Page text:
How Are Entrance Fees Affecting Visitation?
Looking out to the northwest, I gazed deep into the Shenandoah Valley, able to see beyond the long, dark ridge of Massanutten Mountain to the rumpled Shenandoah and Allegheny mountains beyond. To the southeast, I could view far into the Piedmont plains of the Chesapeake Bay watershed.
Along Skyline Drive itself, there was virtually no traffic; only a few cars seen mostly at pullouts and at the parking area at Big Meadows. In many places the leafless, deciduous forest alongside the road was in shambles.
There was dead and downed wood from recent storms, and upper parts of the canopy branches showed signs of fresh damage from heavy ice and high-speed wind sheer. But the road was totally clear of debris and the drive wonderfully pleasant.
A large part of my joy along Skyline Drive was the outstanding scenery. Another part was the relative absence of traffic. I found myself wondering why there weren’t more cars along this fine stretch of scenic roadway on a brilliant Sunday afternoon, given the fact that Shenandoah is just 75 miles from the heavily populated region surrounding Washington, D.C., and its beltway.
Could it be related to Shenandoah’s $15 entrance fee?
My thoughts soon focused on the issue of entrance fees in the national parks and the concern expressed by many, including myself, of a continual and sometimes not-so-gradual attempt to increase entrance fees in parks throughout the country, one park at a time, to the extent that fees have become a deterrent for some groups of Americans to visit the parks. Some of us have referred to this phenomenon as “fee creep.”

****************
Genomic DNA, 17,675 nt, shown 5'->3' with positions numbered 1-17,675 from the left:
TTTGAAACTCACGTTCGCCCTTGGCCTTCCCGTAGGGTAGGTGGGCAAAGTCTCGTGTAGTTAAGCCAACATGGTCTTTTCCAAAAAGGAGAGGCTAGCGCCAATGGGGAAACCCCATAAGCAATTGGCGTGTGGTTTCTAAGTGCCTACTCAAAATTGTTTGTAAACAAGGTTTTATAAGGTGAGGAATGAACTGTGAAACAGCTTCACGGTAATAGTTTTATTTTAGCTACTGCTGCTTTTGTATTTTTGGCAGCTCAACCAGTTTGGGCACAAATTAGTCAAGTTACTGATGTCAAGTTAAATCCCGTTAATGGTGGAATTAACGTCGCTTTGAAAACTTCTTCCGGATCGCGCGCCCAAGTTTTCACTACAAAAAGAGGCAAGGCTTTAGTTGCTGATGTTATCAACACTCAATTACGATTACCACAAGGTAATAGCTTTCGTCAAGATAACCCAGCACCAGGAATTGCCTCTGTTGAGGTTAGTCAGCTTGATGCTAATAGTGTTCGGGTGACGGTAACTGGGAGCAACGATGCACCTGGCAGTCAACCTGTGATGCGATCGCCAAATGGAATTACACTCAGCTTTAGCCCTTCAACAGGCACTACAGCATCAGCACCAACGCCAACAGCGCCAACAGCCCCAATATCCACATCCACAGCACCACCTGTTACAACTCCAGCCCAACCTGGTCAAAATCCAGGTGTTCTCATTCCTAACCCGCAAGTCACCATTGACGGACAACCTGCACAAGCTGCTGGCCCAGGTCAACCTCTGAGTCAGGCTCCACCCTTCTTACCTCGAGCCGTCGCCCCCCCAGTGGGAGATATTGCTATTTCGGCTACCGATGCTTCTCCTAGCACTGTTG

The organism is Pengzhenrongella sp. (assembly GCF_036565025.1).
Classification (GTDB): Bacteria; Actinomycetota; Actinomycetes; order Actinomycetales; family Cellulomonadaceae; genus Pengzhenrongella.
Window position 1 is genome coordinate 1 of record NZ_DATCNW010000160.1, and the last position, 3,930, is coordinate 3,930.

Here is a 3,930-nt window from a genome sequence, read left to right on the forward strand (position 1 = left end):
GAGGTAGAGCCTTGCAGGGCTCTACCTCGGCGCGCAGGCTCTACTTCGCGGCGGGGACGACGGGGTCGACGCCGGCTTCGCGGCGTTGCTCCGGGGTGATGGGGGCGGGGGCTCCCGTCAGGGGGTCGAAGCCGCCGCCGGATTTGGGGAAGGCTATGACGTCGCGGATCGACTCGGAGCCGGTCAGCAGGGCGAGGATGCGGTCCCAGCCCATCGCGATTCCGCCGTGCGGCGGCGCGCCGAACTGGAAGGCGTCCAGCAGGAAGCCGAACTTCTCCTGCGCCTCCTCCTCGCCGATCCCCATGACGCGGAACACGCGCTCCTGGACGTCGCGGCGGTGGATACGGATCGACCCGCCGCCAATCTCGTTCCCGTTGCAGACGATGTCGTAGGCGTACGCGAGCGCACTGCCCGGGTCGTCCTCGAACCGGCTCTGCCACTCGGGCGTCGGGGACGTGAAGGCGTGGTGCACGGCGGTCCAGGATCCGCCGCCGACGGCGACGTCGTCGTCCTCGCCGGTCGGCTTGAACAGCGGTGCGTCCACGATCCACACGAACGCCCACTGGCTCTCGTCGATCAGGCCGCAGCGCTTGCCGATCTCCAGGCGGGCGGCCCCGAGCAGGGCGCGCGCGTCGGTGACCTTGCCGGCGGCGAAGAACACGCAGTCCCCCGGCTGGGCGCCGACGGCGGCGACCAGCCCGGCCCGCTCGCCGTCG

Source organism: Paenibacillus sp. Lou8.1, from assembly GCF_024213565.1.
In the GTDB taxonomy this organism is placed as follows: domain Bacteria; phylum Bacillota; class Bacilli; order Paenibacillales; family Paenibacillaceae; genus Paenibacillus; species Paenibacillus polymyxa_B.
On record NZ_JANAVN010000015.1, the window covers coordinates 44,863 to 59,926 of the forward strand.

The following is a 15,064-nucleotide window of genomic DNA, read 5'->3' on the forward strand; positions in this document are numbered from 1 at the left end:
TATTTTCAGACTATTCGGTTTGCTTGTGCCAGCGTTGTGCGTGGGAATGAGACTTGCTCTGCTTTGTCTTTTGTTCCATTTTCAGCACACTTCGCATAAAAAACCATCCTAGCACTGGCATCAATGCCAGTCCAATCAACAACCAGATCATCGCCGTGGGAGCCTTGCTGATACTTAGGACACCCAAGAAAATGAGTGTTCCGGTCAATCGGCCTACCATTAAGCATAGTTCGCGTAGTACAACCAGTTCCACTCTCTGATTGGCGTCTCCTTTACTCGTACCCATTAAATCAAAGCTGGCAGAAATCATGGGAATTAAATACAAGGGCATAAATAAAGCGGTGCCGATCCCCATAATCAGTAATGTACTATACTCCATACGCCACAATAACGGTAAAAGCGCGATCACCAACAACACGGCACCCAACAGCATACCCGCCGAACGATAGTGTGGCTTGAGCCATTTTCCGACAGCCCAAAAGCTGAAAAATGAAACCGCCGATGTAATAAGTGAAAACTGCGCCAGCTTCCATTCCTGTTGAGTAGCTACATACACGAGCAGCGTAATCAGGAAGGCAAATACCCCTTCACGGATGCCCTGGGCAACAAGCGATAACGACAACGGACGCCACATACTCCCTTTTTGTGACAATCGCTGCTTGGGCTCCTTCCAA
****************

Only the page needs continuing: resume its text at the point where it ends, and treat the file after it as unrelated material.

So, while slowly taking in the sights along the Skyline Drive, I asked myself, “Do park fees affect park visitation?”
The Skyline Drive in Shenandoah is a natural extension of the Blue Ridge Parkway, which does not charge an entrance fee. Both roads ride along the Blue Ridge, which forms the southeastern boarder of the Appalachian Mountain chain.
Being a scientist by training and profession, I wondered how the park’s visitation statistics would compare. Of course, the Blue Ridge Parkway, at 469 miles, is much longer than Shenandoah’s 105-mile-long Skyline Drive.The Blue Ridge Parkway also is more distant from major population centers.
I also wondered how Shenandoah visitation compared with that of the Great Smoky Mountains National Park, which by legislative mandate does not charge a fee for park entrance. Living as I do in east Tennessee, growing traffic in the Great Smoky is a major reason why I seldom visit, even though I live but 90 minutes away from that park’s boundary.
To examine the extent to which differences in traffic and park visitation might be due to the presence versus the absence of park entrance fees, I decided to use my computer and Google the visitation statistics for each park.
Here’s what I found for 2006 park visitation at the National Park Service's web site.
Shenandoah National Park: 80,032 (April 2006); 1,076,150 (2006 Total)
Blue Ridge Parkway: 1,394,730 (April 2006); 18,953,478 (2006 Total)
Great Smoky Mountains National Park: 1,716,614 (April 2006); 9,289,215 (2006 Total)
I was astounded at these results. To be honest, I distrust the huge numbers reported for the Blue Ridge Parkway. Those numbers violate my sense of face validity. I have never visited the Blue Ridge and experienced anything that I would call “traffic.”
The frequency of encountering other cars along the Blue Ridge has never been anything close to the weekend congestion that I have experienced within and near the Great Smoky Mountains National Park. On the other hand, I have never visited the Blue Ridge during the peak season of fall colors.